Four-year-old Gizmo’s owners took to social media, hoping he might have survived the ordeal after he was whisked away in front of their eyes in their backyard in Paignton in the south of England on July 21.
By the next morning, Gizmo’s plight was featured in the national broadsheets.
His owner Becca Hill told Devon Live that she had heard of it happening to other chihuahuas—the tiniest pure breed of dogs in the world—but never expected it to happen to her.
“My partner was in the garden putting the washing out at the time and suddenly he saw it swoop down. It carried Gizmo a fair way as we couldn’t see him anymore. I have no idea if he was dropped or where he is now,” Hill told Devon Live.
The information on the missing dog, along with photographs, was shared on local groups for locating missing dogs.
**** 22/7/19 – 8.40am – Sadly he is still missing despite rumours circulating across other areas of social media that he…
#LOST #DOG GIZMO * TAKEN BY A SEAGULL * NEW POSTER/CONTACT NUMBER
Male Brown & White #Chihuahua #Missing from Stanley Gardens #Paignton #Devon #TQ3
Sunday 21st July 2019@SAMPAuk_ #LostDog @VetsGetScanning #DogLostUKhttps://t.co/7EeUVYMHw3 pic.twitter.com/JIoYxNN3zZ
— DogLost (@DoglostUK) July 22, 2019
Becca, who owns three chihuahuas in total, also posted about Gizmo on Facebook. “Please, please, please, anyone finds a chihuahua he’s mine, a seagull took him from my garden,” she wrote, according to ITV News.
As a rule of thumb, birds can generally lift around half of their weight—although it can be considerably greater in the case of some raptors such as fish eagles.
Seagulls are known to be able to lift clams weighing up to around one kilogram (2.2 pounds) in weight. Chihuahuas are the smallest recognized pure breed of dog in the world, weighing typically between 1.8 and 2.7 kilograms (between 4 and 6 pounds).
Despite locals scouring the area, checking gardens, clearing rooftops, garage roofs, and trees, there was still no sign of Gizmo by the end of the day.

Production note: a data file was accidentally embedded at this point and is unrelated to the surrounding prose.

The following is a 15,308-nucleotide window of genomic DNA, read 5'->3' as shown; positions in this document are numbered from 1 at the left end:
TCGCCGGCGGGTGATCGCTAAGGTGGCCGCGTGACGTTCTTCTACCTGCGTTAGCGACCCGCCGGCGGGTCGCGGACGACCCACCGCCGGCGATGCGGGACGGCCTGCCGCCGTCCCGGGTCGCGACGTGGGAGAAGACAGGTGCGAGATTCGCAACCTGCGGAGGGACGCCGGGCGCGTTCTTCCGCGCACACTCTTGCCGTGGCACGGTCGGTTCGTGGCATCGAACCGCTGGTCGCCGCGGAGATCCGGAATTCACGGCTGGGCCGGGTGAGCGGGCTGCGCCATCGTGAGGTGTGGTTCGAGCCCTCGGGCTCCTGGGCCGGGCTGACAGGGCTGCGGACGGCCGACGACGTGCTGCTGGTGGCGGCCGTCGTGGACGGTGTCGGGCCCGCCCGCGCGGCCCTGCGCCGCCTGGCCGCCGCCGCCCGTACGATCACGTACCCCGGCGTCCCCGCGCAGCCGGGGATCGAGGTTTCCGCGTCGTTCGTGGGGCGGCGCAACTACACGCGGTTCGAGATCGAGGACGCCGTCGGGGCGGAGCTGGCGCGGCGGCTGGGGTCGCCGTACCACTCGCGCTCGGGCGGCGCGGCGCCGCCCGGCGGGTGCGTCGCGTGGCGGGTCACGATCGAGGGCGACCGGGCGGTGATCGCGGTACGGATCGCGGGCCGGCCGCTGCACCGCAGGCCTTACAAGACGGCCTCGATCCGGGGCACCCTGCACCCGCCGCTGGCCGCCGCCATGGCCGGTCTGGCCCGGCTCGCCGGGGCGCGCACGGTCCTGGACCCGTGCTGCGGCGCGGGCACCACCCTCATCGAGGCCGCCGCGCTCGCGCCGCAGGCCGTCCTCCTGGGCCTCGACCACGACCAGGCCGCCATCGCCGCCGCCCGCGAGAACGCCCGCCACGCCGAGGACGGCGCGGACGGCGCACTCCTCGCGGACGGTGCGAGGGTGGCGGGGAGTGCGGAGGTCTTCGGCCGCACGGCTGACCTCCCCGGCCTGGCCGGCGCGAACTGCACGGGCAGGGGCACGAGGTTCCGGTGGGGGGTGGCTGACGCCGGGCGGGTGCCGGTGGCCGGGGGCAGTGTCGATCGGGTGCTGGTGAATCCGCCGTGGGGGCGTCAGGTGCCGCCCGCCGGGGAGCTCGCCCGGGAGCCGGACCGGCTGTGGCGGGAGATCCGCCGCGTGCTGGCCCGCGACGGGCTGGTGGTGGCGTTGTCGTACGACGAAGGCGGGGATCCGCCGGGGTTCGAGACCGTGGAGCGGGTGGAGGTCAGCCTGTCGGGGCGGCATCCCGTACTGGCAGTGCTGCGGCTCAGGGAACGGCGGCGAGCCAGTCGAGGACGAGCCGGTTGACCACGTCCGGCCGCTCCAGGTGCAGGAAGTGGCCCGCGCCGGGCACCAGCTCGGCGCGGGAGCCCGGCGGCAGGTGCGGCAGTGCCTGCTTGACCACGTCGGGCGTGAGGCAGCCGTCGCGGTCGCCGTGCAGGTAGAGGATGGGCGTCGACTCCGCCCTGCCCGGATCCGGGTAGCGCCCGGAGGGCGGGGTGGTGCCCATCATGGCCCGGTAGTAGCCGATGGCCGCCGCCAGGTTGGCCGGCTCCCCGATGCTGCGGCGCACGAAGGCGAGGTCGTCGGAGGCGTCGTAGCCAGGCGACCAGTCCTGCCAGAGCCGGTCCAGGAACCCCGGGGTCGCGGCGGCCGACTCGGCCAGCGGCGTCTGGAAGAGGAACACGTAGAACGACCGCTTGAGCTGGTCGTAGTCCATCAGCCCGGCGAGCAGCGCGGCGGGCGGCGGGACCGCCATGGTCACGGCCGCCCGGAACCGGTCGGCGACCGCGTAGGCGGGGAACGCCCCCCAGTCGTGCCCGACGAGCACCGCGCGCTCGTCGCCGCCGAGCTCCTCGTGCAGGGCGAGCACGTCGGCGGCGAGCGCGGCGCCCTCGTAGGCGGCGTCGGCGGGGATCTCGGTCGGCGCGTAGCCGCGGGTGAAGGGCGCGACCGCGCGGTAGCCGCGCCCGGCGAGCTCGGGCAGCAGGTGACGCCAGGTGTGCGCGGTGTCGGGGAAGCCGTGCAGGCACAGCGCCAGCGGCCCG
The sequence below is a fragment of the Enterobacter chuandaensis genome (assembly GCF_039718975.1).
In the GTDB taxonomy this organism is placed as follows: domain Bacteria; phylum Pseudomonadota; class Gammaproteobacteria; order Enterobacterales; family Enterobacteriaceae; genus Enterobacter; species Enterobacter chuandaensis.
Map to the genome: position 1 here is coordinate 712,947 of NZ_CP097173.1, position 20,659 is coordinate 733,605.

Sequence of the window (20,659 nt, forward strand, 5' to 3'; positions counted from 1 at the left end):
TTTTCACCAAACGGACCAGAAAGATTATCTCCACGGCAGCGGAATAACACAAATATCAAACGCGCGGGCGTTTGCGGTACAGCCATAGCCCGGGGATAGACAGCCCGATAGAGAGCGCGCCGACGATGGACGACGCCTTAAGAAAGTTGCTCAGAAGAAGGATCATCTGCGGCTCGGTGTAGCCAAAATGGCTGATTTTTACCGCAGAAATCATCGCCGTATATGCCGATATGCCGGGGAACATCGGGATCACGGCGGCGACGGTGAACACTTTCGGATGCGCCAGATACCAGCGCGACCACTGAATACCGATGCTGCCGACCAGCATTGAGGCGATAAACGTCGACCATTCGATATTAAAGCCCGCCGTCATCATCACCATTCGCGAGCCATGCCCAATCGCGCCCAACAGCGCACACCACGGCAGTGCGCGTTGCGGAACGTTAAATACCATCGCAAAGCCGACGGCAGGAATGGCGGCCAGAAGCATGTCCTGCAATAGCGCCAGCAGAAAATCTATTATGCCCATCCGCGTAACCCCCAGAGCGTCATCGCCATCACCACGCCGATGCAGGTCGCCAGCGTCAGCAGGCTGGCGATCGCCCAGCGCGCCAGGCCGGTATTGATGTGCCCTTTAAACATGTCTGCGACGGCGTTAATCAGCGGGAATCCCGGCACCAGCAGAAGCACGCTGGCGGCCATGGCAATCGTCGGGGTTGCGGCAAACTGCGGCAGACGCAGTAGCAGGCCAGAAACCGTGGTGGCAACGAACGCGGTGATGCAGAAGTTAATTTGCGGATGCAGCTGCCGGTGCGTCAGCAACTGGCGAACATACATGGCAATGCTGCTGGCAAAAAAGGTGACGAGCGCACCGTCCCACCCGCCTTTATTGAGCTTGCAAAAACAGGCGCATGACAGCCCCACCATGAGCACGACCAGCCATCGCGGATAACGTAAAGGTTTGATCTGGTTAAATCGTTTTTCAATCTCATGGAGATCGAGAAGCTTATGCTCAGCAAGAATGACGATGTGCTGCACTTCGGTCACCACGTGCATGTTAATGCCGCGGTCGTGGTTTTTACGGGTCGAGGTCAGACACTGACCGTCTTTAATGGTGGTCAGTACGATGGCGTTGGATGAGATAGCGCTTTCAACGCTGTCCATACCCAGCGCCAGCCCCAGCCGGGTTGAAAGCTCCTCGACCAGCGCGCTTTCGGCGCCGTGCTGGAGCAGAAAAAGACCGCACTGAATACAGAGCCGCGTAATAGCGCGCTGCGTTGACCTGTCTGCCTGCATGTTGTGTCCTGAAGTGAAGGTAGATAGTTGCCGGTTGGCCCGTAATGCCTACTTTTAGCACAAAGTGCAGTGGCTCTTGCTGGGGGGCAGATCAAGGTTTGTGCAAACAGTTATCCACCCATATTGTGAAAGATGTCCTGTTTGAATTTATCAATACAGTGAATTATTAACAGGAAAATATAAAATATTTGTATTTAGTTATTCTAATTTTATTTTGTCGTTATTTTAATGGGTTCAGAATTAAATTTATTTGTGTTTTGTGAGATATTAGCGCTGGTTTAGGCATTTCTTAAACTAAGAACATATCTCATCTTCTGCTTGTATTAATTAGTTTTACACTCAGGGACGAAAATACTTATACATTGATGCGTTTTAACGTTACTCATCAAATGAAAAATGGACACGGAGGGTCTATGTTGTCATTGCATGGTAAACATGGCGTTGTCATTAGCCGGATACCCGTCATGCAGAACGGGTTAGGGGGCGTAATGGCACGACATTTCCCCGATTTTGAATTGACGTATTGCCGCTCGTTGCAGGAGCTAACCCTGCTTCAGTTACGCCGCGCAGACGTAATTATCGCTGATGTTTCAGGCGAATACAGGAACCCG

The search continued on Monday morning.
Seagull expert Peter Rock, an ornithologist at the University of Bristol, said he warns owners of tiny dogs to not let them run around in the garden unattended.
He told BBC Radio 4 Today: “These gulls are very large and as you know, if you’ve been around gulls, you’ll know they’re very large and are quite capable of picking up small animals, quite commonly they will kill pigeons that look a little bit under the weather.”
“It brings me back to that story a long time ago about poor little Roo in Cornwall who got attacked by herring gulls.”
Rock said he has seen gulls rip the innards out of ducks, and that small dogs could be at risk.
“If you have a very tiny little dog I suggest you don’t let it run around on your garden as it might well become a meal. It would have to be very tiny like this one was,” he said.
Gizmo’s owners will take little comfort in the fact that in 2015 in the same county, Devon, another chihuahua was pecked to death by gulls.
The dog, Bella, had managed to nudge open the back door while her owner took a shower. Her owner found the birds pecking Bella to death.